Abby Hoover
Managing Editor

Monkeypox cases are on the rise in the United States, and recently the Biden administration and the Center for Disease Control declared a national emergency after cases tripled over a two-week period at the end of July and the beginning of August.

On August 12, the number of Monkeypox cases eclipsed the 11,000 mark with only one state, Wyoming, reporting zero cases. As of August 18, there are 14,115 total confirmed monkeypox cases, with 25 in Missouri and three in Kansas.

Monkeypox is spread primarily through close, personal, skin to skin contact such as hugging, kissing or contact with infected sores or lesions. It can also be contracted through direct contact with infected clothing, towels or surfaces. It can also be spread through respiratory secretions.

Symptoms usually start within two weeks of infection and include a skin rash, bumps and open sores. Sores may look similar to some STIs, such as syphilis and herpes. Sores will scab over prior to healing which may take several weeks. Other symptoms include head or body aches, swollen lymph nodes and a low energy level. While Monkeypox may not be fatal, symptoms could last upwards of three to four weeks.

On July 26, the Kansas City, Missouri Health Department received 900 doses of the Jynneos vaccine administered to prevent Monkeypox. That supply is enough for 450 people given a two-dose vaccination regimen. The vaccine is currently provided only to those who are considered high or medium risk after an exposure to a confirmed case and who have been approved by the state for vaccination.

If you believe you’ve been exposed, call your doctor or call the Kansas City Health Department (KCHD) to answer your questions or schedule an appointment. Avoid skin-to-skin contact until you have been checked out by a doctor or nurse. This includes kissing; hugging; cuddling; massaging; oral, anal, or vaginal sex or touching. Avoid gatherings until you have been checked out by a doctor or nurse. Talk to your sexual partners about any recent illness. Ask if they have had any new or unexplained sores or rashes.

Monkeypox is not a new virus. It has been around since 1958. At this time, the risk of getting monkeypox in the general public is very low.

KCHD is responding to residents who may need the monkeypox (MPV) vaccine by establishing a survey to allow individuals to identify their risk level. The department is also taking steps to increase its MPV vaccine supply to better protect high-risk individuals.

Direct exposure to someone with the virus has been the only way Missouri residents can receive the vaccine. Currently, because supply is limited, local health departments and physicians in Missouri must receive case-by-case approval from the state before vaccinating individuals. However, that will soon change.

The Missouri Department of Health and Senior Services has approved a portion of Kansas City’s northwest region supply for up to 1,125 people who may not know for certain they have been exposed to the virus, but who have been in high-risk areas or conditions.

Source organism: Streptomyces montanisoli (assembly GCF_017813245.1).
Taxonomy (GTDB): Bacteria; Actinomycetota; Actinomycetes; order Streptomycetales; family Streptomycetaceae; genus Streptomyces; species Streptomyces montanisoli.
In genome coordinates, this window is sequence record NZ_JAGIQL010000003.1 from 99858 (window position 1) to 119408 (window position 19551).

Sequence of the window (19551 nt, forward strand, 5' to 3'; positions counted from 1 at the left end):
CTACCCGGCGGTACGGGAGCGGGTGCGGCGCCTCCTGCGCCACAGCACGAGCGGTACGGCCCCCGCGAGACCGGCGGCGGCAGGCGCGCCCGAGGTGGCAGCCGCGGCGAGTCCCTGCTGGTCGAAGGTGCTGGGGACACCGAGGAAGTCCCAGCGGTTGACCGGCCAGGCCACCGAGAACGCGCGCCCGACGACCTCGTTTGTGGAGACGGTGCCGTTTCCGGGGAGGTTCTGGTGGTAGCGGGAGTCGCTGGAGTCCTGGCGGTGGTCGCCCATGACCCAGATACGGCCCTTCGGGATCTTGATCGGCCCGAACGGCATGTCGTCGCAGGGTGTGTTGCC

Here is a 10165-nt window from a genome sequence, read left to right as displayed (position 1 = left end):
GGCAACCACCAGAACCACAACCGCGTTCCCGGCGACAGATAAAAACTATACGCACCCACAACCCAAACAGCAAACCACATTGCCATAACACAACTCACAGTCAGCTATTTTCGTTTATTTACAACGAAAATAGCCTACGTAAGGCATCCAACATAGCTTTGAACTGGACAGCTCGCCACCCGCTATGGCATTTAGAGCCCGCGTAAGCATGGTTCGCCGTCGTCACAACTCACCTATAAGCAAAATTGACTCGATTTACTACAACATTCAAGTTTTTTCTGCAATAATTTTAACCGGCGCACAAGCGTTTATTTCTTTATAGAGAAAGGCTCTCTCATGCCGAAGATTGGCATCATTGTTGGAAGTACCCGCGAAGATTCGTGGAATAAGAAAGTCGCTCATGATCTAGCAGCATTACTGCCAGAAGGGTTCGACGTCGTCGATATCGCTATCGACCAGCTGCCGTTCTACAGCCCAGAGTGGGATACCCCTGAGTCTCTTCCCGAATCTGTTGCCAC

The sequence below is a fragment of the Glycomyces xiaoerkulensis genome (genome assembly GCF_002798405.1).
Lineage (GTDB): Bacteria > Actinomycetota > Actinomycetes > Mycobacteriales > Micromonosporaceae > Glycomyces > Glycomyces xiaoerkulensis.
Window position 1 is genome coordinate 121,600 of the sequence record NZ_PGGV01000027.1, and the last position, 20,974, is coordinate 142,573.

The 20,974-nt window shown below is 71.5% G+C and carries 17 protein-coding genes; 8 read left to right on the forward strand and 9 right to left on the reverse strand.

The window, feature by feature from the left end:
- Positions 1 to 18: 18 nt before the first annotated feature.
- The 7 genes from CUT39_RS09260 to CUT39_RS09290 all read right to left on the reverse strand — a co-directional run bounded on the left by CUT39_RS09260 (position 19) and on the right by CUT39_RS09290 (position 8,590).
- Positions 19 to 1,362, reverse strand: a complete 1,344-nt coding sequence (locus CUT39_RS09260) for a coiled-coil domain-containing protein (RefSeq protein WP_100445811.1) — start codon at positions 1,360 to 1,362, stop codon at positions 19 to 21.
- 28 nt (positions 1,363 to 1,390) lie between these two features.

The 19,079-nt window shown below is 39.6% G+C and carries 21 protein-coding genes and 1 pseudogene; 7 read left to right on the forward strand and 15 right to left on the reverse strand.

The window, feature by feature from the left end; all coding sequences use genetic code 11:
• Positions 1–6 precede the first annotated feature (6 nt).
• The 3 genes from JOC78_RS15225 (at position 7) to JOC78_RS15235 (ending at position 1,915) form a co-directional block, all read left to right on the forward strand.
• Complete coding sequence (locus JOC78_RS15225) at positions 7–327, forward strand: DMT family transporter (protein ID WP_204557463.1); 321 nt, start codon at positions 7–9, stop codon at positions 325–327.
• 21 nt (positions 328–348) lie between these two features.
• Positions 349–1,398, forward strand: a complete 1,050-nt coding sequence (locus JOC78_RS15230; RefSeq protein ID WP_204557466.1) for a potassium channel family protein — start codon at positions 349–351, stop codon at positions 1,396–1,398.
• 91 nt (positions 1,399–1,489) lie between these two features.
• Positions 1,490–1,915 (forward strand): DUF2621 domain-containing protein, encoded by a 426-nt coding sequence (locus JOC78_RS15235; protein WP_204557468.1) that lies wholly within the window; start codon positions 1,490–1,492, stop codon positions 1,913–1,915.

“We feel the urgency that many of you are feeling. We want to give the Jynneos vaccine to people who have been exposed and anyone in high-risk groups,” said Marvia Jones, health director. “We have been working with the state and our CDC partners every day on a plan that will lead us to vaccinate more people who meet the high-risk definitions but do not have proof they have been in direct contact with someone with the virus.”

To do this, Kansas City Health and DHSS have created a survey to allow residents to assess their risk level and indicate where they would like to receive their MPV vaccine once they are eligible. For the Kansas City area and greater northwest area, they may choose these locations: KCMO Health Department at 2400 Troost Ave., University Health – Truman at 2301 Holmes St., KC CARE Health Center at 3515 Broadway Blvd., Vivent Health at 4309 E. 50th Terr. Suite 200, or St Joseph Health Department at 904 S. 10th St.

Once a survey is received, and eligibility is confirmed, the Health Department will set up an appointment. After the initial dose, a second dose will be needed four weeks later.

Kansas City has received 1,800 vials of Jynneos vaccine, which last week amounted to enough vaccine for 900 people. Now, thanks to the approval of a new, preferred method to administer the vaccine, this is enough to vaccinate up to 4,500 people.

The health department also wants to acknowledge the fear that is preventing some people with MPV from seeking treatment.

“We all remember putting our names on waiting lists before the COVID vaccines were approved,” said Tiffany Wilkinson, program director of Communicable Disease Prevention and Public Health Preparedness Division. “We know many gay, bisexual and transgender men and women have told us they are terrified their names will be kept and categorized and someday used to persecute them. We recognize the mistakes of the past and know your fears are justified.”

Although the national stockpile of Jynneos vaccine is limited, completing the screening form will be the fastest way to the vaccine. As a reminder, the Health Insurance Portability and Accountability Act (HIPAA) is federal law, protects your privacy and prohibits anyone from sharing the protected information with anyone other than the patient and the patient’s designated representatives.

“Remember, the overall risk of being exposed to MPV remains very low,” Jones said. “But for those who know you are at high-risk, please protect yourself while you await the vaccine.”

For more information on the Monkeypox virus, or how to get vaccinated, visit the CDC’s website at or visit the Kansas City Missouri Health Department at